The #22Pushups Challenge: What You Can Do for Vets With PTSD



Brace yourselves for an unsettling statistic: 22 veterans die by suicide every day.

That’s why you may have been tagged on Facebook or Twitter — or will be soon — to do #22pushups.

Say what?

The #22KILL movement was organized in 2013 by a group called Honor Courage Commitment to raise awareness about the staggering statistics on veteran suicide, and also to educate the public about mental health issues in general. 22KILL became its own nonprofit organization two years later, expanding its initiatives into a variety of programs that raise awareness of the epidemic of suicide in members of the military and among veterans.

Make Your Pushups Count for Veterans

My favorite thing about this movement is #22pushups, because it’s gone viral, generating conversations about this serious topic on social media.

The folks at 22KILL wanted to reach a goal of 22 million pushups “to honor those who serve and to raise awareness for veteran suicide prevention.” They recently met that goal; their counter is currently at 28.5 million.

If you’d like to add to the count but are fretting, thinking back to eighth grade gym class when you couldn’t get to five pushups, don’t worry. There are accommodations for those of us who can’t pull off 22. You can do pushups on your knees, or with the help of a wall or desk. Air pushups (whatever those are) will even be accepted for those who are physically unable to do any.

Here are 22KILL’s instructions for submitting your pushups:

  1. Record a video of yourself in which you state your NAME and the organization you represent (if you do), and WHY you are doing the pushups or WHO you are doing them for.
  2. Upload the video directly to 22KILL’s Facebook, Twitter, or Instagram feed.
  3. Add hashtags to your post. For example: #(insert a number here)pushups and #22KILL. Make sure to add those two hashtags into your public post (make sure you set your post to “public” setting) on Facebook, Twitter, or Instagram. If you did 22 pushups, you would enter: “#22pushups for #22KILL”.
  4. Post it! You can do it by yourself or with a group (companies, sports teams, schools, etc.). Be as creative as you want, using props, unique settings, and styles.

The Facts About Veteran Suicides

The data about 22 veterans dying each day from suicide was published in a Suicide Data Report issued by the Department of Veterans Affairs in 2012. The estimated number was based on data obtained from 21 states and calculated using service history as reported on death certificates.

The authors, Janet Kemp, RN, PhD, and Robert Bossarte, PhD, compiled some other interesting statistics regarding suicide among veterans:

  • Between 1999 and 2010, the average age of male veterans who died from suicide was 59.6 years among veterans identified on state death certificates, and 54.5 years among those [whose cause of death] could be validated using VA administrative records. The average age of male veterans who died from suicide was considerably older than the average age of male suicide decedents who were not identified as veterans (43.1 years).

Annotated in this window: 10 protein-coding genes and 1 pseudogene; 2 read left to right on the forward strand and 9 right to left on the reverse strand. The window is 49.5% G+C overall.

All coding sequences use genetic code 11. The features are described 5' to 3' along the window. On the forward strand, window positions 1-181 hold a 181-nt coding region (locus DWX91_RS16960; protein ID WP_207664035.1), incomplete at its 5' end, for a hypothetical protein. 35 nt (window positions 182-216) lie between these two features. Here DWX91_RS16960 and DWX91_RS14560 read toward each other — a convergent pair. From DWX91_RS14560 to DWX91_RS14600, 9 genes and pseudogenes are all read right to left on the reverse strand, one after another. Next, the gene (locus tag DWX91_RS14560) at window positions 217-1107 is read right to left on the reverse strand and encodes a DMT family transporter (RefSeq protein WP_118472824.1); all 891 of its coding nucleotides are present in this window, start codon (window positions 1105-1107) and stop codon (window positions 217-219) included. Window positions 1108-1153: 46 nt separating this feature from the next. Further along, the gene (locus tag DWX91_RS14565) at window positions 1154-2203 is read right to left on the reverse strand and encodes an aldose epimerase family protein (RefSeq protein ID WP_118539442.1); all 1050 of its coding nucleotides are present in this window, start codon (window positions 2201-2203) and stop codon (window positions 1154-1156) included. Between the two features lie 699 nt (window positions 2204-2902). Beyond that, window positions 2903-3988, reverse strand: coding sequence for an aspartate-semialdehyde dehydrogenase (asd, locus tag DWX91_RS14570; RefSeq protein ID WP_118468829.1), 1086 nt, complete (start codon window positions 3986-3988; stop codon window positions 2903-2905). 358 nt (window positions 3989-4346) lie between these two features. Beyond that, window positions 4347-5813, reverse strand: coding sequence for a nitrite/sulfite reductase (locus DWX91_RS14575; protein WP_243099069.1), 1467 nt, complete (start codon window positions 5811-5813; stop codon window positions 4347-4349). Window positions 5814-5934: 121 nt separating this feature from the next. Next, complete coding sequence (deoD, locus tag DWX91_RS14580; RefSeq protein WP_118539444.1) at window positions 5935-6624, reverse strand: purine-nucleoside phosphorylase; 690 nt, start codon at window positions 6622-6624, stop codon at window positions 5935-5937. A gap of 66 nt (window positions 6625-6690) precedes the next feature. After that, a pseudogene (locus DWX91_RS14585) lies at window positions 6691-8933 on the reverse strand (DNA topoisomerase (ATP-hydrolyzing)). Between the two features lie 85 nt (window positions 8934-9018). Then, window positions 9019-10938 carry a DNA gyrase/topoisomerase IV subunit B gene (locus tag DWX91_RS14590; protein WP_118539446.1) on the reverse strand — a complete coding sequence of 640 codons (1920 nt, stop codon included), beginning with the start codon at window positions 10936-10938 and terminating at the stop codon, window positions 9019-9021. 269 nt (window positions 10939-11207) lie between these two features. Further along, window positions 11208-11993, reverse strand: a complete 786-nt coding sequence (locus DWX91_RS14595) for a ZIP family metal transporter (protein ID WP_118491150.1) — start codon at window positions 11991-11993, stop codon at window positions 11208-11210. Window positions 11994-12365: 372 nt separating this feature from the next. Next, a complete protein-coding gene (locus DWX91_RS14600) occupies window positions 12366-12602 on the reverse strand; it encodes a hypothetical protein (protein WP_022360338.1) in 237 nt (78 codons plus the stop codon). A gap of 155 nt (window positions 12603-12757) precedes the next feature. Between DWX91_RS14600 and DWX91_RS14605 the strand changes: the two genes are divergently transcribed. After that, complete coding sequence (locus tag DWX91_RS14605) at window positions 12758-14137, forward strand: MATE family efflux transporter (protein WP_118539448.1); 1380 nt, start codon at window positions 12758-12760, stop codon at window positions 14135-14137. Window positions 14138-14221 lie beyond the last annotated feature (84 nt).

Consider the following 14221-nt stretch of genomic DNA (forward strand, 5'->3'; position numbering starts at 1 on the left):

• Between 2007 and 2010, the number of deaths from suicide in the United States increased by nearly 11 percent, and the rate of suicide increased by more than 8 percent.
  • The percentage of veteran suicides range from a low of just over 7 percent to more than 26 percent of all suicides.
  • Males accounted for more than 97 percent of all suicides among those identified as veterans, compared to approximately 74 percent among non-veteran suicide decedents.
  • Females accounted for less than 3 percent of all suicides among reported veterans, compared to more than 26 percent among suicide decedents without a reported history of military service.
  • Veterans who died from suicide were more likely to have been married, widowed, or divorced; to be identified as non-Hispanic whites; and to have comparatively higher levels of academic achievement.
  • There appears to be a seasonal trend, with more suicide events in the spring and summer months, as noted in 2010 and 2011.

Don’t wait to get tagged by a friend on Facebook to share your support for programs like the ones by 22KILL that connect veterans to resources that save lives. Your pushups for this cause would mean a lot more than they did in gym class: They are a statement about helping the wounded warriors who have so generously served us, and about awareness of the suicide epidemic in this country.

Join Project Hope & Beyond, a depression community.


Originally posted on Sanity Break.

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Therese Borchard
I am a writer and chaplain trying to live a simple life in Annapolis, Maryland.

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1 Response
  1. Doing What I Can

    Thank you so much for this post. I’ve many Veteran’s in my family. Each of them has differing degrees of PTSD.